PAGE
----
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« on: September 14, 2007, 02:42:29 AM »

Russia stunned by Vladimir Putin's choice

By Adrian Blomfield in Moscow
Last Updated: 2:31am BST 13/09/2007

President Vladimir Putin has plunged the political future of Russia into confusion by sacking his government and appointing a virtually unknown bureaucrat as prime minister.

Dramatically passing over his powerful deputy prime minister Sergei Ivanov, the Russian president awarded the position to Viktor Zubkov, the head of the country’s financial monitoring service.

The unexpected appointment raises the prospect that a bureaucrat whose name and face are almost totally unknown to the Russian public could emerge as president of the world’s largest country when Mr Putin steps down next year.

It was a classic manoeuvre by the president. Not only did the ex-KGB spy again succeed in confounding the experts, he has successfully wrong-footed the West, which will be watching the latest development in an increasingly belligerent Russia with alarm.

The appointment, which has echoes of how Mr Putin was plucked from obscurity to be named prime minister in 1999, just months before he became president, immediately prompted fresh speculation as to the Russian leader’s future intentions.

Obliged by the constitution to step down after elections next March, Mr Putin is widely thought to want to exert influence behind the scenes — possibly before attempting to mount a comeback at elections in 2012, when he will be allowed to stand again.

As an arch-loyalist and an old friend, Mr Zubkov could be exactly the kind of pliant leader that Mr Putin needs to fulfill those ambitions.

He could, some analysts suggested, even be relied upon to fall on his sword early on in his term either by engineering a crisis or by pleading ill-health — thereby allowing the extremely popular Mr Putin to return in the midst of a national emergency.

Given the murky nature of Russian politics, however, Mr Zubkov’s appointment could be nothing more than a ploy to keep opponents and supporters alike guessing.

Until today, it had widely been assumed that Mr Ivanov, an ex-KGB spy regarded as one of the Kremlin’s top hawks, or one of a handful of insiders being groomed for the top job.

With the front page of the respected newspaper Vedomosti predicting that Mr Ivanov was on the verge of being elevated, Russians crowded around television sets to hear a “special announcement” at 3.58pm expecting to hear the news confirmed.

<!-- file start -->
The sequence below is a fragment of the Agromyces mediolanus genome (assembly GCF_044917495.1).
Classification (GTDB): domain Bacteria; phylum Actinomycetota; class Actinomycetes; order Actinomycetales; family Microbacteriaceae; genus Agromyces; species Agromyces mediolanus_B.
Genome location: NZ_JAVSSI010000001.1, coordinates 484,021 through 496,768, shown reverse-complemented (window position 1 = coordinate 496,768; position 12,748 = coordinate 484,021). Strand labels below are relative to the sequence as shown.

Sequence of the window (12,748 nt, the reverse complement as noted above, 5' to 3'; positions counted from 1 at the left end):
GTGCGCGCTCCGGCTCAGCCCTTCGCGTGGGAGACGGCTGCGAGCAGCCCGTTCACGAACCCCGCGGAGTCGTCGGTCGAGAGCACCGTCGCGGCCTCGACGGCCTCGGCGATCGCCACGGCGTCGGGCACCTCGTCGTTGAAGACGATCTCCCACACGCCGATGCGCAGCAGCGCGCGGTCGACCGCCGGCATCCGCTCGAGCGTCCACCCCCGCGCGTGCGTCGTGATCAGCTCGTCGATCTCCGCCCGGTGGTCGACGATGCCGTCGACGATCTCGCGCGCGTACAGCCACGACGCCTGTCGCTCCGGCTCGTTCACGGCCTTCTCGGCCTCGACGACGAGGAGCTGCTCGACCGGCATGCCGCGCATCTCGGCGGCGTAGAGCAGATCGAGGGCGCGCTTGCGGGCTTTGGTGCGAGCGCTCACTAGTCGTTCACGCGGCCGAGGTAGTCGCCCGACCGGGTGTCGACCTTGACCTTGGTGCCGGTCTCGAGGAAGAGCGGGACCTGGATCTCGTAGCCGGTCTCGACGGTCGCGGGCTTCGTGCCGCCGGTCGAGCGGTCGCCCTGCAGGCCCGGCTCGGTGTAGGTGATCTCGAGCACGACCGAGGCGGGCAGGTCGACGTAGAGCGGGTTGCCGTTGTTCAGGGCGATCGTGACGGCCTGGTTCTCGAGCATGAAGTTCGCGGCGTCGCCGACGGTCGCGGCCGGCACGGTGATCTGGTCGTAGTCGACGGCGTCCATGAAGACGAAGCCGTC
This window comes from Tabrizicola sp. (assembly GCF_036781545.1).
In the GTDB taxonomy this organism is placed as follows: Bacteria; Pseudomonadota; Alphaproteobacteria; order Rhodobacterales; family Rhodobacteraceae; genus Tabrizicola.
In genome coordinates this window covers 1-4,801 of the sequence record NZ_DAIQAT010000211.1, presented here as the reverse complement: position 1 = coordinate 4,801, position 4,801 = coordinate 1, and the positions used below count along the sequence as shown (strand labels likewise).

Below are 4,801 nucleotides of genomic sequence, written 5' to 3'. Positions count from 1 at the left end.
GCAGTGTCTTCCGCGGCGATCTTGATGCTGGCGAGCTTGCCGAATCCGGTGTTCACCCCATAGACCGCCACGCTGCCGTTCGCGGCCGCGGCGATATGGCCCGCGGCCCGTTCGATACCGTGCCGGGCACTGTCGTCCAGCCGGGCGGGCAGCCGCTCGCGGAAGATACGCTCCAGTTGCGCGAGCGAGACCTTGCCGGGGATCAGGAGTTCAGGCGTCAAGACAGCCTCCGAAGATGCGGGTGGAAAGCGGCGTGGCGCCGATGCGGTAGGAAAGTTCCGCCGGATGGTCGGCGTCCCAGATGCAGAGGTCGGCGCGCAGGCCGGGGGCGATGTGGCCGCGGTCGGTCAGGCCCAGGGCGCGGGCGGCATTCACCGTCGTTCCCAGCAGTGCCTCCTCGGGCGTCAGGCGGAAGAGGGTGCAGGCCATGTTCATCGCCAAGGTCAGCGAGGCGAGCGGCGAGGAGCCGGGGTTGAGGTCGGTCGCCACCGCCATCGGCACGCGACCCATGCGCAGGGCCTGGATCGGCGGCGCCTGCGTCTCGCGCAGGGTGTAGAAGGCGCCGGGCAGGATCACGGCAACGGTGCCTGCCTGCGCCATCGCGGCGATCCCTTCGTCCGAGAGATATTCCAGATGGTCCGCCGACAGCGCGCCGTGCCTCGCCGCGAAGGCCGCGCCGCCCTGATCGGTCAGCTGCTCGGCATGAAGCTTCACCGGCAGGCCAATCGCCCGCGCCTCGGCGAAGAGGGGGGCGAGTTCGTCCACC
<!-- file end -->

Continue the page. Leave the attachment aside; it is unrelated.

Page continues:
The first part of the broadcast on state television went according to the script.

The prime minister, Mikhail Fradkov, a powerless outsider never considered a contender for the succession, was shown dolefully submitting the resignation of his government to Mr Putin.

Moments later, however, Mr Putin dropped his bombshell — causing astonishment even in the corridors of the Kremlin, where all but a few officials had been kept in the dark.

“I am absolutely bewildered by this nomination,” said Mark Ournov, a leading political analyst.

“It certainly poses more questions than answers.”

In some ways, Mr Zubkov could be the president’s ideal choice of heir.

While he may seem a grey non-entity, he is also a man whose loyalty is considered so unimpeachable that Mr Putin, constitutionally barred from seeking a third consecutive four-year term, would be able to exert considerable influence from behind the scenes.

Mr Zubkov, who turns 66 on Saturday, served as Mr Putin’s deputy when he chaired the external relations department in the St Petersburg mayor’s office in the 1990s.

Mr Putin has surrounded himself with powerful cronies drawn either from his days in the St Petersburg administration in the 1990s or from the ranks of the KGB, where he served as a spy in Dresden during the previous decade.

The two groups, while loyal to Mr Putin, are often seen as being at loggerheads with each other as well as being internally divided by sub-factions competing for control over energy and mineral resources.

Mr Zubkov is considered both a powerful enough personality to keep the factions in check and a compromise figure that would be grudgingly accepted by all.

Even so, Mr Putin could be playing a double bluff.

Against Mr Zubkov is the fact that he has no name recognition among the Russian public.

There are still six months to go before the presidential election, arguably enough time to make him a household name.

Yet, analysts say, it is a risky strategy given the Kremlin’s paranoia of an unlikely electoral defeat that has led to the dramatic curbing of political freedoms in Russia since 2004.

It is therefore possible that Mr Ivanov, or one of about half a dozen other possible contenders, could still emerge as president next year.

Russia stunned by Vladimir Putin's choice

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